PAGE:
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A product of the football business
Seahawks wide receiver Jermaine Kearse and tight end Luke Willson competed in a game of the newly-released 'Madden 17' on Tuesday, August 23, 2016 at the Microsoft Store in Bellevue Square. The winner took home $5,000 to a charity of their choice and the event helped promote the new Surface Pro 4 NFL Special Edition Type Cover. View
In some strange way, Jim Carrey can be thanked for Pat McPherson’s coaching career.
McPherson, who’s entering his 12th season as an NFL assistant and first as the Seahawks tight ends coach, owes part of the reason for his start in coaching to the famous comedian.
The story why will amaze you.
In 1994 as he was close to completing his MBA at Santa Clara University, McPherson went in to interview for an accountant position at a firm in the Bay Area. Problem was, he was stuck in the lobby waiting for the interviewer to call him in. While killing time, McPherson picked up a Time magazine sitting on the stand next to his chair and read a feature about Carrey, who grew up with a father who was passionate about music but did an accounting job to pay the bills.
Then Carrey’s father got fired, and the comedian was struck.
“I just remember watching my dad and thinking, ‘Life’s too short to not do what you’re passionate about,’” Carrey said in the article.
As McPherson read that, he was leveled. A volunteer varsity high school football coach at his alma mater in his free time between MBA classes, McPherson realized he was just getting caught in the traditional flow. Like Carrey’s dad, he wasn’t following his passion.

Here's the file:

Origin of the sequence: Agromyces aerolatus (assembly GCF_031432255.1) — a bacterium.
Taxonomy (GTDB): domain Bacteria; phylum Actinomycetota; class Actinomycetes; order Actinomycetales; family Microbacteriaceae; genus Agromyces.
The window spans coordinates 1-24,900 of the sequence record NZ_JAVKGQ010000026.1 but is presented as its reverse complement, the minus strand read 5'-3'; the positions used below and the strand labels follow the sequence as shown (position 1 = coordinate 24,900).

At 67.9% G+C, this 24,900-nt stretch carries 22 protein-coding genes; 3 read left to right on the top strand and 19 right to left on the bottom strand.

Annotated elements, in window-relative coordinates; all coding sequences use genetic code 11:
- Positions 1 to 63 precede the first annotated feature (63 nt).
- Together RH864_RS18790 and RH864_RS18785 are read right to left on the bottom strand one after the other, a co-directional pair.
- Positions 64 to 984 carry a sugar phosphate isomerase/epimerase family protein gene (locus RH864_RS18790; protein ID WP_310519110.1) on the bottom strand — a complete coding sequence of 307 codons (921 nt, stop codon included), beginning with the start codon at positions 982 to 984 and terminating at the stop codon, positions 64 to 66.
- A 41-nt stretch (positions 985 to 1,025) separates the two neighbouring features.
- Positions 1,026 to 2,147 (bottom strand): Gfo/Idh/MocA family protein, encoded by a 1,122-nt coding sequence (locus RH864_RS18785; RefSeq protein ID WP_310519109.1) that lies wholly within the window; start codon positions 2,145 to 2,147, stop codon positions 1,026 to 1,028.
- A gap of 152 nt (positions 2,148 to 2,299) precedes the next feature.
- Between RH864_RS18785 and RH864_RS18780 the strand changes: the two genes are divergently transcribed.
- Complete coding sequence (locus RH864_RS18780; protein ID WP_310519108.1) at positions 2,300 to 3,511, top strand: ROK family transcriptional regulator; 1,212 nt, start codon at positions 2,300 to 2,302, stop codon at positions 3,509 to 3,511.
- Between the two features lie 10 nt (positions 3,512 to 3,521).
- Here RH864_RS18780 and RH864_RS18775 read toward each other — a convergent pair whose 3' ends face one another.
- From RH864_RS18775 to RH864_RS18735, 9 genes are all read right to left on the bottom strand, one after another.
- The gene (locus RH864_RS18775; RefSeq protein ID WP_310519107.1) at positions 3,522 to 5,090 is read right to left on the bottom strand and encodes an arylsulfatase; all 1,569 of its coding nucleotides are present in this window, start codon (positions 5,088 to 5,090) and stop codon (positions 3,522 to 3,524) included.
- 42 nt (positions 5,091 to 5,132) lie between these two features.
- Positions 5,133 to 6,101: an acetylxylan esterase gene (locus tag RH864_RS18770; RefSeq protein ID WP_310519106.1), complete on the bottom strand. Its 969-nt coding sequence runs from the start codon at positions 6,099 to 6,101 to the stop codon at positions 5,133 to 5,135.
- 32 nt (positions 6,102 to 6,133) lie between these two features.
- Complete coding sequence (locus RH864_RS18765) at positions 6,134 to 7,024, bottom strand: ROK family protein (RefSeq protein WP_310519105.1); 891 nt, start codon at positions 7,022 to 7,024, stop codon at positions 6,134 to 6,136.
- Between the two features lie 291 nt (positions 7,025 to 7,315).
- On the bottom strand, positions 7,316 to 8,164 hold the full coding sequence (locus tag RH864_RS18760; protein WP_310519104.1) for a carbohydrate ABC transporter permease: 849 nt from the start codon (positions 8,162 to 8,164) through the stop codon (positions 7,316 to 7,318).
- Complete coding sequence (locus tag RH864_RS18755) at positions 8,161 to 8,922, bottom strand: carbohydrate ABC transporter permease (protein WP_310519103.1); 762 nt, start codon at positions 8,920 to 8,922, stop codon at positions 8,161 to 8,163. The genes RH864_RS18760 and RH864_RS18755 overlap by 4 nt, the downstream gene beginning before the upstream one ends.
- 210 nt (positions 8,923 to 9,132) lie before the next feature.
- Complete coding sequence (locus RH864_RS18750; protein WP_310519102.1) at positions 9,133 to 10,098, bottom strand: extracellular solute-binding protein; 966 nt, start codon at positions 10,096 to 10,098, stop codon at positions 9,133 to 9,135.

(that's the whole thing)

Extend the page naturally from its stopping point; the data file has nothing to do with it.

“That’s when it hit me — ‘whoa, I don’t want to be an accountant,’” McPherson said. “I want to be a football coach.”
It made sense why McPherson had that interest. His father, Bill, was a respected NFL assistant for 21 years, and Pat grew up in the football business — “it’s in my blood,” he said. McPherson was an all-state and All-American linebacker at Bellarmine College Prep as a senior in high school before going on to a successful career at Santa Clara, including being named most inspirational player during his final season. Read
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So the waiting time before the interview might’ve been the best thing that happened to him. Thanks to Carrey, he had an epiphany and a new direction in life.
“I went into the interview, and they might as well have been Charlie Brown to me,” McPherson said. “I didn’t listen to the interviewers at all, and naturally didn’t get a call back for the job. But I went back to practice that day with brand new energy. It breathed new life into me.
“If they had been punctual for the interview, I never would’ve read the article and I would be an accountant right now.”
Instead, McPherson took his MBA to the NFL and began his coaching career as a defensive assistant with the Denver Broncos in 1998. That decision set him on a trajectory that has never stopped skyrocketing. He was an offensive or defensive assistant for five total seasons, and then became quarterbacks coach for four seasons, including instructing Jake Plummer, who went 39-15 under McPherson’s tutelage. McPherson was then tight ends coach for three years until being hired for the same position with the Seahawks this offseason, which marked a major adjustment for McPherson and his family.